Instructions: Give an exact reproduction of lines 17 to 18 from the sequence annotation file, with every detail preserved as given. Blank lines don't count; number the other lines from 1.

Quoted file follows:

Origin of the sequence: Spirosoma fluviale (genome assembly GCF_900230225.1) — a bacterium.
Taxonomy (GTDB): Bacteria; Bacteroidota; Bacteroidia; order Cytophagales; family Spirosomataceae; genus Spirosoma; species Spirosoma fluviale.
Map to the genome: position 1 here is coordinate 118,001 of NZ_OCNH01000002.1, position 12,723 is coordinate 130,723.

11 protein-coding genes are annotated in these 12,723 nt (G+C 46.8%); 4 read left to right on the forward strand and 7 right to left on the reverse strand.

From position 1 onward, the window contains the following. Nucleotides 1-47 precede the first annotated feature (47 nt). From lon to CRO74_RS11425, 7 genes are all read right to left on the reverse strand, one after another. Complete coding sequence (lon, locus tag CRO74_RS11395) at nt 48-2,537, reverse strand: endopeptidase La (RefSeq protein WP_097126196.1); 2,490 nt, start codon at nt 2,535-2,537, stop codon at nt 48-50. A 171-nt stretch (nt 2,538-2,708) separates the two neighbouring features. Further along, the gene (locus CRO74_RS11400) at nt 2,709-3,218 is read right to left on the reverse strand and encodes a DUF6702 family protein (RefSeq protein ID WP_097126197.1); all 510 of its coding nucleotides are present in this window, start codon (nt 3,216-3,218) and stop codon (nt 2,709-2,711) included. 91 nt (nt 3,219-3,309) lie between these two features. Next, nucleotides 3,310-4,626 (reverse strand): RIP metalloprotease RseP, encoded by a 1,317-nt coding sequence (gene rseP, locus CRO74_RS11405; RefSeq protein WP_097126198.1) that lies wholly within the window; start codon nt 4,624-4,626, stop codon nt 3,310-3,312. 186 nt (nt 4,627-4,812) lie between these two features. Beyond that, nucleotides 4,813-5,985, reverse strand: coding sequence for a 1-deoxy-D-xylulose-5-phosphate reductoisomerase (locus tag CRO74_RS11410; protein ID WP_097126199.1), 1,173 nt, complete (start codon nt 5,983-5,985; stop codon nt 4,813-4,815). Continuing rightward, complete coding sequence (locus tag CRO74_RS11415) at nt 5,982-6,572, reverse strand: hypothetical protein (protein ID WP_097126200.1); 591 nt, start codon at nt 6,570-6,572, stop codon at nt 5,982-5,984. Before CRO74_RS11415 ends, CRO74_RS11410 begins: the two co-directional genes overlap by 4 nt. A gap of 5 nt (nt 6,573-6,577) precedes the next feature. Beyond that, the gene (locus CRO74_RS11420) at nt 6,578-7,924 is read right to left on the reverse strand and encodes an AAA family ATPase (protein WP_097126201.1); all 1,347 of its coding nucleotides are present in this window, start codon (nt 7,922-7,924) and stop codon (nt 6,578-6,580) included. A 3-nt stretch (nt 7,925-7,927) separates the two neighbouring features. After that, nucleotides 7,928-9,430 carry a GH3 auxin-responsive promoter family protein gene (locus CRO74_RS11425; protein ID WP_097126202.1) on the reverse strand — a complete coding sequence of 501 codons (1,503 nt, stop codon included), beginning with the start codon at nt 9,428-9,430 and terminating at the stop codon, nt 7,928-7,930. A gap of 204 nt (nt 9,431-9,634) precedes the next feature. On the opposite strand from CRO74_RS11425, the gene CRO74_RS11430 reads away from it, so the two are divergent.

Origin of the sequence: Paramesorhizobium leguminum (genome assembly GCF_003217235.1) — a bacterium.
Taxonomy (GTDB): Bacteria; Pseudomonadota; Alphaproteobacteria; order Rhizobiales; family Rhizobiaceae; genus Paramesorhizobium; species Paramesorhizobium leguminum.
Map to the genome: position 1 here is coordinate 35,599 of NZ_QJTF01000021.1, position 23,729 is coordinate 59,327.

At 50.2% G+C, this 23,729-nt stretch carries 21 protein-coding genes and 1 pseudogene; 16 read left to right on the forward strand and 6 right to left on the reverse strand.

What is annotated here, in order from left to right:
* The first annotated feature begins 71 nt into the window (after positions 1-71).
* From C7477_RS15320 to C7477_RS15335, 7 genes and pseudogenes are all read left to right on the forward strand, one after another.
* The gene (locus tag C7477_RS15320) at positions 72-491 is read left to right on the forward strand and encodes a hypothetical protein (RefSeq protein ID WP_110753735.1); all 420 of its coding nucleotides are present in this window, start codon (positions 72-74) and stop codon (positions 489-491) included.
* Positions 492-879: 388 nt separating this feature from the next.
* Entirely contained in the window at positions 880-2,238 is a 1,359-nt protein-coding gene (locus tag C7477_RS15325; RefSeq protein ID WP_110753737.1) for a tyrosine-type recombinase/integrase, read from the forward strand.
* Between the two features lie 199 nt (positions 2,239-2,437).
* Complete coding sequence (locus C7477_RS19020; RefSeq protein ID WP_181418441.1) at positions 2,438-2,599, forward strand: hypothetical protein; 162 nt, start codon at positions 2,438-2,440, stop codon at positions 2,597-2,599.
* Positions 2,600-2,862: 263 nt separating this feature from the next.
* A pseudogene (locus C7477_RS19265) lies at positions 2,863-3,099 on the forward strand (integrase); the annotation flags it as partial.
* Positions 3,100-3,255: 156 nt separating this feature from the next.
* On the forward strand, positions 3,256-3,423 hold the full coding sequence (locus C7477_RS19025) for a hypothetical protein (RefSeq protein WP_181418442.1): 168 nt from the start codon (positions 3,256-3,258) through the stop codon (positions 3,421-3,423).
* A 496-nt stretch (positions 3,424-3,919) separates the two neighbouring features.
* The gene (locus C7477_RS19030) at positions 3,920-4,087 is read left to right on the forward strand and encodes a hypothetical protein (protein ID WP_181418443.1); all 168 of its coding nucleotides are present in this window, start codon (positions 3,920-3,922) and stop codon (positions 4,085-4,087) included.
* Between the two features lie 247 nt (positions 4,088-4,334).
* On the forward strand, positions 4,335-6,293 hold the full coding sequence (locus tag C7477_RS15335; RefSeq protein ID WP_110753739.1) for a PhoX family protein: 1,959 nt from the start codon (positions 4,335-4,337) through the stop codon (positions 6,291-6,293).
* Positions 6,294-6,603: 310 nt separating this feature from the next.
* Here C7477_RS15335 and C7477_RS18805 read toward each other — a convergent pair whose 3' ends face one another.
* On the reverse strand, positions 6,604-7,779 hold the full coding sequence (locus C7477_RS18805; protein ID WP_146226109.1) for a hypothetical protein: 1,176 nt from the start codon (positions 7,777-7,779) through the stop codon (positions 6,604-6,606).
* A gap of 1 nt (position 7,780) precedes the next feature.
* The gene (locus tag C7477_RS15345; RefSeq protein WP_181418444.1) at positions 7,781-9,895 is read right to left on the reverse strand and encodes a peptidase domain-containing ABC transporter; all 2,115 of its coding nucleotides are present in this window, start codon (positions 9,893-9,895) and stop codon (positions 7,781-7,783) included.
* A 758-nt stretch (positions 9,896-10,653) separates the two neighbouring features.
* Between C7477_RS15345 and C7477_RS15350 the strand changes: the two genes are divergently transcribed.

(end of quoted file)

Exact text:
* Complete coding sequence (locus C7477_RS19020; RefSeq protein ID WP_181418441.1) at positions 2,438-2,599, forward strand: hypothetical protein; 162 nt, start codon at positions 2,438-2,440, stop codon at positions 2,597-2,599.
* Positions 2,600-2,862: 263 nt separating this feature from the next.